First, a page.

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Danelle A. Wilbraham, Aleix M. Martinez, James T. Todd; The effects of illumination and expression changes on the recognition of human faces. Journal of Vision 2006;6(6):1072. doi: 10.1167/6.6.1072.
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A match-to-sample paradigm was employed to investigate various factors that can influence the discrimination of facial identity. Each trial began with a brief presentation of a “sample” face with a neutral expression. This was followed in sequence by a pattern mask, and a pair of new images: A target image of the same individual as depicted in the standard but with a different facial expression and/or direction of illumination; and a foil image of a different individual. Observers were required to identify the target face by pressing an appropriate response key as quickly as possible. The relative similarity of the standard to the target and foil in terms of pixel intensities or Gabor filter outputs was systematically manipulated across trials. The results revealed that the relative similarity of the standard to the target and foil had a negligible effect on the speed and accuracy of the observers' responses, although there were significant differences in performance for different facial expressions.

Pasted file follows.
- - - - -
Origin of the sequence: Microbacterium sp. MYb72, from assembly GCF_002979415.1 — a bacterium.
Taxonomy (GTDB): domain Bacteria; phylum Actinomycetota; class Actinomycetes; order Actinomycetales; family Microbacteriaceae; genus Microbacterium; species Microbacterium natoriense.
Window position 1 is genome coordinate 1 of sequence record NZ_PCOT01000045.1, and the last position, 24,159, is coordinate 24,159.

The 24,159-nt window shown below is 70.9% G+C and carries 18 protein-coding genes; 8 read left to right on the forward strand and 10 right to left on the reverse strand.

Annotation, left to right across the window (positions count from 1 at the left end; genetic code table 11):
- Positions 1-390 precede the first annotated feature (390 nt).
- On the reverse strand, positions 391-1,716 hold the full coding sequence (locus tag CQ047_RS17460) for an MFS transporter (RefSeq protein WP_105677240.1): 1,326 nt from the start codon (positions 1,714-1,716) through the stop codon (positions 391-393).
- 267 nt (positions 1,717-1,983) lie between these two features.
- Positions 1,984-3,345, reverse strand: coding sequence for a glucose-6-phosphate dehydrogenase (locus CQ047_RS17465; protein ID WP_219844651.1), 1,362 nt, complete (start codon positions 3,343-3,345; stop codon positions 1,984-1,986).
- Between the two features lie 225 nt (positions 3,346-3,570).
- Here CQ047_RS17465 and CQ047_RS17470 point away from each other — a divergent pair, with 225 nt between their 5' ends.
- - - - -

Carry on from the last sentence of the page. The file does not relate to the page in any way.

In an effort to compare observers' performance with a typical image-based model of face recognition, a PCA representation was computed from a large set of facial images different from those used in the behavioral study. This representation was then used to perform the match-to-sample task described above on the same stimuli images used with subjects. Although the overall accuracy of the model was similar to that of human observers, the correlation of the human and model performance across the different experimental conditions accounted for less than 5% of the variance.
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